Tuesday, November 12, 2013

Powers and strivings

Neo-Aristotelian metaphysics of causation is centered around the notion of powers. I wonder, though, whether the term "power" isn't too passive to convey the notion. In my sexual ethics work, I have used the term "striving".

One's image of a power may be something like a match: it has the power to start a fire, but it is not doing anything until the triggering condition—heat from friction—is applied. On the other hand, one's imagine of a striving may be something like a bow pulled back, with the tension and compression in the bow's limbs actively exerting a force that is closely balanced by the tension in the archer's muscles. The striving in the bow is something active, as can be seen by the way the archer gets tired the longer the string is held back, and only needs the archer's resistance to end in order for it to be released. Or one's image of striving may be the archer slowly and effortfully (but perhaps with an appearance of effortlessness) pulling back the string.

It is clear that metaphysically the cases of the archer pulling back the string and the archer holding the string are alike. The only difference is that in the case of holding the strivings of the limbs and the archer are balanced while in the case of pulling back the strivings are imbalanced. I think that in the end the case of the match is also metaphysically alike. In my One Body book, I say in this connection that an army in readineness is not an idle army. Likewise, the match in readiness is not an idle match. The powers of the molecules in the match are in balance, holding each other back, actively striving against each other like the archer against the bow.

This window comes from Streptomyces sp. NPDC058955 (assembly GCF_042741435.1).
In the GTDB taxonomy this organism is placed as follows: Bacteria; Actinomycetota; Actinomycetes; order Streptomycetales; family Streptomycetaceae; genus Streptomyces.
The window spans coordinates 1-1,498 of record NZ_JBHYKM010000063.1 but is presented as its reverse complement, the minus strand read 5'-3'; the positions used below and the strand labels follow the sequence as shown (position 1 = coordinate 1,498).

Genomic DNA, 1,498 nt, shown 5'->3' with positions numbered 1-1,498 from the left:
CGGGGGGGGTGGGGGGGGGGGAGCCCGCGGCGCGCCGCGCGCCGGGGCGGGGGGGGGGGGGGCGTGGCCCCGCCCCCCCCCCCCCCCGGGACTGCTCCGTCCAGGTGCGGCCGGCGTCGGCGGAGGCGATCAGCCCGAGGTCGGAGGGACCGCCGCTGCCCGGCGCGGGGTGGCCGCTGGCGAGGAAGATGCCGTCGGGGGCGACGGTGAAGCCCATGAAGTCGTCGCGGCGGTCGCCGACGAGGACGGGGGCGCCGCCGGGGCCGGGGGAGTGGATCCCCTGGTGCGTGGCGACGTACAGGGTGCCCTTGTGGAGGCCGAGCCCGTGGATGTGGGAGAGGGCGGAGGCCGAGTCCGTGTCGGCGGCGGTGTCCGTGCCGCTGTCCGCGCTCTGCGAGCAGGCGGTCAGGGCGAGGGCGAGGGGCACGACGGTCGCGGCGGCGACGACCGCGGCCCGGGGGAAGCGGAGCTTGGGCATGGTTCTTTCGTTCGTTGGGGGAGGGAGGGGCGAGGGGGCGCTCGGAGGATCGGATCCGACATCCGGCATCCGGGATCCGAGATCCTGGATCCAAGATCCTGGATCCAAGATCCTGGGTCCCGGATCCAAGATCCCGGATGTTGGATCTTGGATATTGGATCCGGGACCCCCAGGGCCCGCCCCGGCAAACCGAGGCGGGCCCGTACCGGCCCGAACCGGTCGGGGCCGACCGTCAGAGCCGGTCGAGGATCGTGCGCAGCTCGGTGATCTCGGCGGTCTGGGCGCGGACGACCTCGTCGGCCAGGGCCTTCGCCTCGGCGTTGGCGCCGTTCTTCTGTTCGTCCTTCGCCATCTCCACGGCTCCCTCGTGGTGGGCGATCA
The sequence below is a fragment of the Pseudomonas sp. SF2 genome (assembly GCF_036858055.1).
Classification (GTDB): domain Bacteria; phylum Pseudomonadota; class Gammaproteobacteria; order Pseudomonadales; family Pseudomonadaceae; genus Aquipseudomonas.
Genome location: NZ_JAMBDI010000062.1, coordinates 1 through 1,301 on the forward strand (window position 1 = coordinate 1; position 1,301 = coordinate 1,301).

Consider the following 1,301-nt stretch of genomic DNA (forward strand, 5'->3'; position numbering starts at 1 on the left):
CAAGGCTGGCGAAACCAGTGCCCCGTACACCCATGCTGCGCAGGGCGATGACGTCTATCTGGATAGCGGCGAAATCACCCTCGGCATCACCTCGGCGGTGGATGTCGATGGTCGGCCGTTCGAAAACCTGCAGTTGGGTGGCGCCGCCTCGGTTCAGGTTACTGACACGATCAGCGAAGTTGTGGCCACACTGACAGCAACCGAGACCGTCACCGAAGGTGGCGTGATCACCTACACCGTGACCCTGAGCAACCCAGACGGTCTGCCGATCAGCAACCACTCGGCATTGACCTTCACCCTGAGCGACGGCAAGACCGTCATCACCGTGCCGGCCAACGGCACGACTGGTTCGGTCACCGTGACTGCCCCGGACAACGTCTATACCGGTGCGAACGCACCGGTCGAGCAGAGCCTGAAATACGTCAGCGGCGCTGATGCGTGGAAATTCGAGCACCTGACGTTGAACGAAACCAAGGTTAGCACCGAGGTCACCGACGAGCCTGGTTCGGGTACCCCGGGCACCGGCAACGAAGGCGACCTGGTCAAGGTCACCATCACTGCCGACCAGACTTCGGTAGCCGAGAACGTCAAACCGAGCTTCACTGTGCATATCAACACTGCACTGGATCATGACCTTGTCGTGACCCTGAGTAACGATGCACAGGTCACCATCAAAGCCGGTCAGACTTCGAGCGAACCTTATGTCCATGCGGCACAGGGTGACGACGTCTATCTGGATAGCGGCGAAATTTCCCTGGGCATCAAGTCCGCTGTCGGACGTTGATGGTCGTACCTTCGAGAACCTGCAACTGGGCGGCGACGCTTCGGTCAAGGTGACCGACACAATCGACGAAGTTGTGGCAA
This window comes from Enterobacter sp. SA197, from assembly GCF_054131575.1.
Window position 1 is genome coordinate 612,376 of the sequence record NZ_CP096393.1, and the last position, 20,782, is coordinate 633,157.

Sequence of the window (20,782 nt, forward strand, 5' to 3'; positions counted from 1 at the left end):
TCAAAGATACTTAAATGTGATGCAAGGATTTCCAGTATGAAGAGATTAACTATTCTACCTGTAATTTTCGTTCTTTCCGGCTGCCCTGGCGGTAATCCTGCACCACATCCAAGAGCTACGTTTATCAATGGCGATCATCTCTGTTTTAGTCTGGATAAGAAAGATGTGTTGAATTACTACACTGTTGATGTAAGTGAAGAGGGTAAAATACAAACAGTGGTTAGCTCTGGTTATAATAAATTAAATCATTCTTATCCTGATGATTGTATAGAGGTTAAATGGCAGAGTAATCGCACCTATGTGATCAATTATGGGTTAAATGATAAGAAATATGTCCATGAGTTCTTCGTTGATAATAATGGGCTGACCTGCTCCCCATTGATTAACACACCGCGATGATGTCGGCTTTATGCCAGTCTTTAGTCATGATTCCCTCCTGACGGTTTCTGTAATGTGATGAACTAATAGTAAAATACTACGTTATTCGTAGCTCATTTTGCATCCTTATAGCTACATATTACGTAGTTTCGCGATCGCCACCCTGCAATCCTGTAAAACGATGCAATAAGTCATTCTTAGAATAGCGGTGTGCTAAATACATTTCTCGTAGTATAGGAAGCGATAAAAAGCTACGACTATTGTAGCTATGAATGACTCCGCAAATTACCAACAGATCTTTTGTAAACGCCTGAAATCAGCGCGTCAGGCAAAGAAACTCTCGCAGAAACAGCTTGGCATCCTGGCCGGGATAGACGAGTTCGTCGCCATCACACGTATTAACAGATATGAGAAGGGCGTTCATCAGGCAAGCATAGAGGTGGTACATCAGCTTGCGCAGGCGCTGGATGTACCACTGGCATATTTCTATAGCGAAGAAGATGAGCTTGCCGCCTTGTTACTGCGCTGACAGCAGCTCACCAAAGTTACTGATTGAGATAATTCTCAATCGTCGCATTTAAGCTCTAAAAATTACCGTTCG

Even in God there is a constant striving. God intrinsically is pure act, says Aquinas, and the eternal Trinitarian relations of procession emphasize this. It is crucial not to think of the Trinitarian relations as something historical, in the way that human parenthood in non-ideal cases can be, but rather as continuing—the Father did not once and for all generate the Son at the beginning of time, but in the timeless eternity of God's dynamism always is begetting him, and the Holy Spirit eternally proceeds as the active love between the Father and the Son. And on the economic side, Leibniz talks of the divine ideas of the various worlds that God can create as competing with one another for God to actualize them. We shouldn't overemphasize that competitiveness, but some emphasis is helpful here. (And this competitiveness in the end fits better into an incommensurability picture of creation than Leibniz's optimalism.)

To a large degree everything I said here is metaphor. But good choice of metaphor guides good philosophizing.


Jonathan D. Jacobs said...

It's worth pointing out, in this regard, that Charlie Martin, whose writing is full of metaphor, often refers to a power as a readiness. Heil, deeply influenced by Martin, talks of the manifestation of powers, not as a one time fire sort of thing, but as a continuous manifesting or a continuous mutual partnering.

Alexander R Pruss said...

I'm very speculatively thinking -- at this point this goes perhaps a touch beyond metaphor -- that maybe powers are always being continuously manifested. The apparent distinction between manifesting and unmanifesting powers is the distinction between strivings and strivings for strivings.